Facebook does plan to monetize Messenger through payments, but it’s going to take its time to do it right. Regarding Messenger, CEO Mark Zuckerberg said on today’s Q2 earnings call that “over time there will be some overlap between that and payments”. He stressed that “The payments piece will be a part of what will help drive the overall success and help people share with each other and interact with businesses.”
We shouldn’t expect this to happen too soon, though. Zuckerberg explained that “there’s so much groundwork for us to do.” He continued, “we could take the cheap and easy approach and put ads in and do payments and make money in the short-term, but we’re not going to do that.”
He urged analysts and investors to revise their estimates of Facebook’s revenue if they expected this to come quickly. “To the extent that your models or anything reflect that we might be doing that, I strongly encourage you to adjust that, because we’re not going to. We’re going to take the time to do this in the way that is going to be right over multiple years” Zuckerberg concluded.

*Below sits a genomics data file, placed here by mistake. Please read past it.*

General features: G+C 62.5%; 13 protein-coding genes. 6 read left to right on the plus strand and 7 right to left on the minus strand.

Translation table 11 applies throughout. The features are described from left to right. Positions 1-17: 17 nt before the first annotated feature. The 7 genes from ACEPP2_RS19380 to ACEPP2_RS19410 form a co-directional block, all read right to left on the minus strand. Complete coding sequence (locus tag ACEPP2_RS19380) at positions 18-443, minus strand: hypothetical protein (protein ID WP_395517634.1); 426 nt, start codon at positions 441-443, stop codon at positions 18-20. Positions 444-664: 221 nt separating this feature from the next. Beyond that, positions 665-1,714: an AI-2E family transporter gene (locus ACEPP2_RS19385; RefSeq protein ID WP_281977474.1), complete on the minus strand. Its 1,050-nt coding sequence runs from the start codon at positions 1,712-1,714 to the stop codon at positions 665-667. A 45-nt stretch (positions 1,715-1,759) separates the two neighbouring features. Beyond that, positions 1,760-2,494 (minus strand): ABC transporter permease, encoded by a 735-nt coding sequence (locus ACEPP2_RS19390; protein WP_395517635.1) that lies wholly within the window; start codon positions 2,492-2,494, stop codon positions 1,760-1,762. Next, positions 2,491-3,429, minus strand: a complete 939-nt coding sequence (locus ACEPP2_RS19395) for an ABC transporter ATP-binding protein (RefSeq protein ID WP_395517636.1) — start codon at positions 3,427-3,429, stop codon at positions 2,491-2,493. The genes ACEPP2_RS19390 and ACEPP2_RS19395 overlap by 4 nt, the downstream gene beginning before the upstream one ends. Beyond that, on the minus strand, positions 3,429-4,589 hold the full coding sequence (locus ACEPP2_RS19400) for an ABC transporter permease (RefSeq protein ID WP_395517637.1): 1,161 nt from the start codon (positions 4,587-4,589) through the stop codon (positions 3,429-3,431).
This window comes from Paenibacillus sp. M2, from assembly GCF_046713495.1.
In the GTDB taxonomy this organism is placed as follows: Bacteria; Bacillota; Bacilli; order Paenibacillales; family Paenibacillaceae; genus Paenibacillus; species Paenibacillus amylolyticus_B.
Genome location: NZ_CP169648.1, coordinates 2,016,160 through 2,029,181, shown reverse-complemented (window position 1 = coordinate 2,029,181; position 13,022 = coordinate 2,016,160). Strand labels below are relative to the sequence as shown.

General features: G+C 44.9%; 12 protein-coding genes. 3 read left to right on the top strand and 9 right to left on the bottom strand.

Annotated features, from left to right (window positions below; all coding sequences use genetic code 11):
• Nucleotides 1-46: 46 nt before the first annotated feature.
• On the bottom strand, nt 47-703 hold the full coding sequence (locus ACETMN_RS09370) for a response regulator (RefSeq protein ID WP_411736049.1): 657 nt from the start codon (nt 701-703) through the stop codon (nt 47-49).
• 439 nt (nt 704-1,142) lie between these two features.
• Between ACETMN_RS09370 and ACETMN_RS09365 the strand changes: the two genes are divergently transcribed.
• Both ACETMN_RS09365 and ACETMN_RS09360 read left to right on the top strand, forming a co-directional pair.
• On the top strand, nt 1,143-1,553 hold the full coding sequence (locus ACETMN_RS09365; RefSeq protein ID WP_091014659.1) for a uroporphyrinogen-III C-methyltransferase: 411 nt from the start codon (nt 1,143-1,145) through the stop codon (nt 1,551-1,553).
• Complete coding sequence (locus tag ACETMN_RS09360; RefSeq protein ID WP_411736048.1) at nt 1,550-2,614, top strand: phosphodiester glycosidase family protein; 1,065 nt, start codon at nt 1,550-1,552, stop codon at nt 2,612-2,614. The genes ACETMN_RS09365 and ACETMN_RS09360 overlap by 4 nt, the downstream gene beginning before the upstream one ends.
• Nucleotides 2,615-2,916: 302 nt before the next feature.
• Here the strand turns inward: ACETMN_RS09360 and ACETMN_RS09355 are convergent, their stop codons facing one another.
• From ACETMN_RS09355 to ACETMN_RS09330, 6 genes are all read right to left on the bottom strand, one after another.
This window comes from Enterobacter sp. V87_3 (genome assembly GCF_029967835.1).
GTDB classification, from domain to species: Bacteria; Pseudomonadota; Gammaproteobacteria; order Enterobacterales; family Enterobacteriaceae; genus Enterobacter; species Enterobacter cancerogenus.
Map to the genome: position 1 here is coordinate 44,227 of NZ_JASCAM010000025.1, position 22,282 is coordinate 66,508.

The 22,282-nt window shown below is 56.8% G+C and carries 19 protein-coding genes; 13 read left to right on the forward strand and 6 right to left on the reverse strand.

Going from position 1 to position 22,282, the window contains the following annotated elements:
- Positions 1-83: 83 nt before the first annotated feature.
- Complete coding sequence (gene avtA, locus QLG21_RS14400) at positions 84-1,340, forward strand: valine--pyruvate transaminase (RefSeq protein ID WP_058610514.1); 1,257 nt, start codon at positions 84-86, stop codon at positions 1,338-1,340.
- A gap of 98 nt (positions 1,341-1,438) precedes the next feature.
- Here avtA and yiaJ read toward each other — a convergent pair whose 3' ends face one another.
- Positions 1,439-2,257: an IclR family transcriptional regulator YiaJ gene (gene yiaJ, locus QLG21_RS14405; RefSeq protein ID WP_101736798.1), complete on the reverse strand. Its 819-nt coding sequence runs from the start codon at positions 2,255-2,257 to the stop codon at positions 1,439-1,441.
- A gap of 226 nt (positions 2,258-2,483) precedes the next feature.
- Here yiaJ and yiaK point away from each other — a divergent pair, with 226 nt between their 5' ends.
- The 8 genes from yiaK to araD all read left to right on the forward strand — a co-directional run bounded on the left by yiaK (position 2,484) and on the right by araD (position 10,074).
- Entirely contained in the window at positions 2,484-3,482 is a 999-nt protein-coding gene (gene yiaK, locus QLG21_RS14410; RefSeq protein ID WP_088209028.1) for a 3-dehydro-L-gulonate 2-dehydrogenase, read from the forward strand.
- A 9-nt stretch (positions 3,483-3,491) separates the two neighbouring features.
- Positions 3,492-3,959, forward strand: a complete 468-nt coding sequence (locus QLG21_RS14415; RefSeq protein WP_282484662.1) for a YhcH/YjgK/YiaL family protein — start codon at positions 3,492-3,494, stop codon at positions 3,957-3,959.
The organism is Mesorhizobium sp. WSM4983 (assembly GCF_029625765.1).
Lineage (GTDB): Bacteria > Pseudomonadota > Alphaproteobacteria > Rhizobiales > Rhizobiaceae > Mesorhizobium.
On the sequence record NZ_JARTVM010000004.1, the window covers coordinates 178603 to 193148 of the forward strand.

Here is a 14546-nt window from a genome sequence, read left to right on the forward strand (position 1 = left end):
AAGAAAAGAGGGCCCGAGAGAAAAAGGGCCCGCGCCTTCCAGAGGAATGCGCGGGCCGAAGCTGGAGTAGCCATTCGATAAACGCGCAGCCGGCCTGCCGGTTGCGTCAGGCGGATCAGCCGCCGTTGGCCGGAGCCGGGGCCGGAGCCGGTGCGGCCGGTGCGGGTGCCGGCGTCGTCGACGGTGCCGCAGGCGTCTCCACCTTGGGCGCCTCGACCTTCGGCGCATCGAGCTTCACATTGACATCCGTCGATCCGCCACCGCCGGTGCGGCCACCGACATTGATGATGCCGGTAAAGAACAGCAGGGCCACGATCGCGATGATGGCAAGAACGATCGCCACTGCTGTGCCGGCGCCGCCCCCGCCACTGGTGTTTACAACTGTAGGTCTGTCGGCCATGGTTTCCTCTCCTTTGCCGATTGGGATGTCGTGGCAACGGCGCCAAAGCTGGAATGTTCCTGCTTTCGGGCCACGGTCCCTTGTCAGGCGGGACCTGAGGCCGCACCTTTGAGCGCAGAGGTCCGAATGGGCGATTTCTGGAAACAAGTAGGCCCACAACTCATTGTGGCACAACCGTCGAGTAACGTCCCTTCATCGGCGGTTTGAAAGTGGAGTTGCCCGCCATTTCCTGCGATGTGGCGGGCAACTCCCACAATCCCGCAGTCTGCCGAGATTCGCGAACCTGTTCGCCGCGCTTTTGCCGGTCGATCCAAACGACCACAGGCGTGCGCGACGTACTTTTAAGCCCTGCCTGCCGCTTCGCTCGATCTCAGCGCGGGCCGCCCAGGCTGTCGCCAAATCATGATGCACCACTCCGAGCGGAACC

Messenger hit 200 million active users in Q1 2014, and people now send 12 billion messages per day on Facebook. The question on the earnings call about how it would make money from the product was prompted by Facebook’s hire of PayPal president David Marcus to run its messaging unit.
If Facebook allowed peer-to-peer payments or payments to businesses via Messenger, it could earn serious revenue by taking a cut. Facebook’s international footprint could allow it to disrupt the greedy remittance industry, which often charges migrant workers exorbitant fees to send money home. Facebook could engender good will and save families money while still turning a tidy profit by undercutting traditional remittance players like Western Union, MoneyGram, Remit2India, and more.